Twitter is FIVE TIMES more important to journalists than it likely is to you.
The latest news (as of October 5th) seems to indicate that Elon Musk has reversed course and will buy Twitter. But what, exactly, will he own? Twitter is not even close to the largest worldwide social networks – in fact, according to Statista it ranks 15th. To put Twitter’s 436 million users in context:
And yet, it seems that every twist and turn of the Twitter story echoes in a new round of media coverage. It’s the very decibel level of the noise around this narrative that leads me to believe these stats from the Pew Research survey. Perhaps it wouldn’t surprise you to find out that among U.S. journalists, Twitter is most popular with those who work for TV media and cover State or National-level news. The talking heads on the 24-hour news networks? It’s safe to say they’re checking Twitter during commercial breaks.
Many have referred to Twitter as “the public square,” including its potential new owner. While other social networks have raced ahead in users, they’ve also created walled gardens and filter bubbles that obscure conversation. Twitter is smaller, but it remains the largest and last place anyone can “go on the record” to make their statements public – whether corporations, political leaders, or you and me. That makes Twitter valuable, and it means whoever owns it in the future will have significant control over the news – not just in how stories come to us, but in how they’re created in the first place.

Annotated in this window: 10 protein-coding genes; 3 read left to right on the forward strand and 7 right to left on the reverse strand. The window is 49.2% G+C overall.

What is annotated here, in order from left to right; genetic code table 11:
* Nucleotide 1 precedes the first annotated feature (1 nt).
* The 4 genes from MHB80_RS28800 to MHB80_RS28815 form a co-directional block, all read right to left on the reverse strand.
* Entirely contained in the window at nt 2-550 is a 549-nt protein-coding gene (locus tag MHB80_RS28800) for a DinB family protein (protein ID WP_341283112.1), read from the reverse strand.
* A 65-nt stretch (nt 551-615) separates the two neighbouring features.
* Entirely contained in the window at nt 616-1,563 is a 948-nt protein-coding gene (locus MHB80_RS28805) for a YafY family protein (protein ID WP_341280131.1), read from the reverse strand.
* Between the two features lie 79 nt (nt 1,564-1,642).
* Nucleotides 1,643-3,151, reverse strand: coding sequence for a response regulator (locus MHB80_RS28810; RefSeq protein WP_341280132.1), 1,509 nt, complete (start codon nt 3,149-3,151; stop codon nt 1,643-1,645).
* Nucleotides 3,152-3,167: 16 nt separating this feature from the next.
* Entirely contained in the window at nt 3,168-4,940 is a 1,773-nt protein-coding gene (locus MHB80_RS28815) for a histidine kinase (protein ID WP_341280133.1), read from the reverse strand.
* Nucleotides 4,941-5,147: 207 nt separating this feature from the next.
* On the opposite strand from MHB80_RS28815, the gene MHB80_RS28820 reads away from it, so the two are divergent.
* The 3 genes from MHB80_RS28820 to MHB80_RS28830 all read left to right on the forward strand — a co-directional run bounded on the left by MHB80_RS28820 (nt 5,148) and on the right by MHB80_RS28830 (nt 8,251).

This post was originally published on LinkedIn by Social Factor VP of Strategy and Insights, Eric Swayne